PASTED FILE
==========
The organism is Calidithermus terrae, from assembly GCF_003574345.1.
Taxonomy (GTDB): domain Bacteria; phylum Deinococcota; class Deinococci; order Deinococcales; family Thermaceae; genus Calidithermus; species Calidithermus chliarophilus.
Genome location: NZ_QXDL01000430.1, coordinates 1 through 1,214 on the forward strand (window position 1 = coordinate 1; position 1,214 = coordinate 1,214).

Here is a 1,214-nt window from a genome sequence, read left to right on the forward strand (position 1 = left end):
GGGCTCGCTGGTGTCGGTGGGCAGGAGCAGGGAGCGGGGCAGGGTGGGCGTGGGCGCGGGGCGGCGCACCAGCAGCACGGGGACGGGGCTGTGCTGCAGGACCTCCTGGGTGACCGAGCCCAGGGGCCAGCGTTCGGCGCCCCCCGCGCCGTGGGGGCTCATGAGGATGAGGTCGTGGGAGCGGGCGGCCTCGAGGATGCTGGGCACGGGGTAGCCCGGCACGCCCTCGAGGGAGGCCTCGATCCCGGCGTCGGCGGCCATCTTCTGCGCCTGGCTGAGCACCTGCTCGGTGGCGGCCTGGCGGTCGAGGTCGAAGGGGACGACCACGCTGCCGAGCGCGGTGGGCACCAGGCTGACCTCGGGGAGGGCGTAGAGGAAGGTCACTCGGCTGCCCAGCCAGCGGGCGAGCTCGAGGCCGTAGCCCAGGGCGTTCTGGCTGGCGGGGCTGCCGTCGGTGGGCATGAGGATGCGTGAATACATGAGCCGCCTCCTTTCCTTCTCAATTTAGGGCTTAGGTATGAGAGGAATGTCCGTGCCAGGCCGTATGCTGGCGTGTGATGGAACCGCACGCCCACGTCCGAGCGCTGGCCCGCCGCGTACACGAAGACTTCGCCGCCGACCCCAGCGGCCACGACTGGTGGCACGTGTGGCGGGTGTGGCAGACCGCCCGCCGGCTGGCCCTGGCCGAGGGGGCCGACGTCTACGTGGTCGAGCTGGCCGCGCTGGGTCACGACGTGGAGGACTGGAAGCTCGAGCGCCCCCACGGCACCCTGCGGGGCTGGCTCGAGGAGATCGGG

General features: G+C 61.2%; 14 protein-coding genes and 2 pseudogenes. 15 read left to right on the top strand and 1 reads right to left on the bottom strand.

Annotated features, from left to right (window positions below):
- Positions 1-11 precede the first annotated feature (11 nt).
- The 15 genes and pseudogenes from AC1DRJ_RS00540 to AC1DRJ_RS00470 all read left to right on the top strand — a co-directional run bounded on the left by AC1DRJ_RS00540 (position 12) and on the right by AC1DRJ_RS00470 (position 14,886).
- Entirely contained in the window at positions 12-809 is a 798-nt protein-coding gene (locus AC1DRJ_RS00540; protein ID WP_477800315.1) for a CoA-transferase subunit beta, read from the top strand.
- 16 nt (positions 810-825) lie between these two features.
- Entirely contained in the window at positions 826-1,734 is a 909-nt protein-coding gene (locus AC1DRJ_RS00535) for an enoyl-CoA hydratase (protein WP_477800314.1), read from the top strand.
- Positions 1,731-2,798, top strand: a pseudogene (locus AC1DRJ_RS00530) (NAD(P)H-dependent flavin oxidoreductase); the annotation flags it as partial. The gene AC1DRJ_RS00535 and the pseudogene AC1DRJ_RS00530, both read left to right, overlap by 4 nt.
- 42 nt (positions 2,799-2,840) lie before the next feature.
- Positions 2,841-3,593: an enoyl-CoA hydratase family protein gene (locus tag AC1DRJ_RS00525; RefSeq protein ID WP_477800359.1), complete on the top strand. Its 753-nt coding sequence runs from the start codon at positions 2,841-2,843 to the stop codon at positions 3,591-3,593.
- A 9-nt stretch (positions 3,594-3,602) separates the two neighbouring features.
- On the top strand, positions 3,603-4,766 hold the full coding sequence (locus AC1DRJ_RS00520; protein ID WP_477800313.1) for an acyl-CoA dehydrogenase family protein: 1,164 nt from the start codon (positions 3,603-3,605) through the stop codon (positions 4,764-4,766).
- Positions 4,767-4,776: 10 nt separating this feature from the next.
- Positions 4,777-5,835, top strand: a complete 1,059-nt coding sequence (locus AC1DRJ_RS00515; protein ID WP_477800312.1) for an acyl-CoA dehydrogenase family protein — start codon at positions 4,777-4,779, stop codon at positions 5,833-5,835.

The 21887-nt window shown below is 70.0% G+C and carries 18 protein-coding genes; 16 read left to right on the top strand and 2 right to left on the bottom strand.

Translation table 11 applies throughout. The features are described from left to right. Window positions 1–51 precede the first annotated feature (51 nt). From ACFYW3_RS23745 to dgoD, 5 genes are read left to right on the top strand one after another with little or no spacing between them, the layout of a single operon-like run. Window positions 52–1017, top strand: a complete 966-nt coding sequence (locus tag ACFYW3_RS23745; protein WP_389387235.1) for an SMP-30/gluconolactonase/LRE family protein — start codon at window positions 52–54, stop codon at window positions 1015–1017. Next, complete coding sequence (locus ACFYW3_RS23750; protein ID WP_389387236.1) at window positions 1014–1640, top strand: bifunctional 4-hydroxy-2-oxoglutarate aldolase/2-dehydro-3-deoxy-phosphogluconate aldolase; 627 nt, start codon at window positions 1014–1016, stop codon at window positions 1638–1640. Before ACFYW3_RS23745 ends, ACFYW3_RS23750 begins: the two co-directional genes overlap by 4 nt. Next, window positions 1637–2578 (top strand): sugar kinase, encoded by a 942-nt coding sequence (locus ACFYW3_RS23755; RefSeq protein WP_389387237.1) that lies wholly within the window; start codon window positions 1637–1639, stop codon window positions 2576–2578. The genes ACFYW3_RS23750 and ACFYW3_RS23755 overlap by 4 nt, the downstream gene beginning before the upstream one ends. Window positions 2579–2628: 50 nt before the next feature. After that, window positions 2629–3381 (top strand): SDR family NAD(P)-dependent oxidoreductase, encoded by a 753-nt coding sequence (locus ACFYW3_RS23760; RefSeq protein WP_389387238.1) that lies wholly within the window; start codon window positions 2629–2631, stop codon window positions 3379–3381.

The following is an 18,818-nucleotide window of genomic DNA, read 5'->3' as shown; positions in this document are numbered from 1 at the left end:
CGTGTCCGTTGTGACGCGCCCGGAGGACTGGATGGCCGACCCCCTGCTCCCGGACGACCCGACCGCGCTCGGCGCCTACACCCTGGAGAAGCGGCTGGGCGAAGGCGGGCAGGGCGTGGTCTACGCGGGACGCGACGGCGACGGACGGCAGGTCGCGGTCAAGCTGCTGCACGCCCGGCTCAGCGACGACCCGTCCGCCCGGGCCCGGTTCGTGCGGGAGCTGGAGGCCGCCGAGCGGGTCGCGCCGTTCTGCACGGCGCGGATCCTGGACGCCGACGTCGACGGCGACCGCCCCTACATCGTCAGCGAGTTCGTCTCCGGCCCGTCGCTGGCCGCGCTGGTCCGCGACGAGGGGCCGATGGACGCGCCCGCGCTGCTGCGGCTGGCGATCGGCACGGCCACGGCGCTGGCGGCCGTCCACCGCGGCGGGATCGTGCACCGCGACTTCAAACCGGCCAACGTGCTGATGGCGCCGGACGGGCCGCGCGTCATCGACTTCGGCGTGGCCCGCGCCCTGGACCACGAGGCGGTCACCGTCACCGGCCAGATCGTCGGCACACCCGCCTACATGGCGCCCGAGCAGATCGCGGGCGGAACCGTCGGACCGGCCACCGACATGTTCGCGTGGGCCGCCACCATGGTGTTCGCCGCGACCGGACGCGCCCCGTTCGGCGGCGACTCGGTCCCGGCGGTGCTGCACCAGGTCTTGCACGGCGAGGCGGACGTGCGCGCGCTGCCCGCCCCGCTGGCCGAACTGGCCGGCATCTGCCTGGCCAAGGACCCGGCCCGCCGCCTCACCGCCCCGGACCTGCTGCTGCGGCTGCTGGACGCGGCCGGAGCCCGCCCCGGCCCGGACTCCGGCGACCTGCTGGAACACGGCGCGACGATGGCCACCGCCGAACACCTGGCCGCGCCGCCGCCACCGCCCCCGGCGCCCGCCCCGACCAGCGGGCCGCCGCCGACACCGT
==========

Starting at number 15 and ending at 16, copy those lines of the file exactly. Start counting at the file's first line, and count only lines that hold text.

- Positions 2,841-3,593: an enoyl-CoA hydratase family protein gene (locus tag AC1DRJ_RS00525; RefSeq protein ID WP_477800359.1), complete on the top strand. Its 753-nt coding sequence runs from the start codon at positions 2,841-2,843 to the stop codon at positions 3,591-3,593.
- A 9-nt stretch (positions 3,594-3,602) separates the two neighbouring features.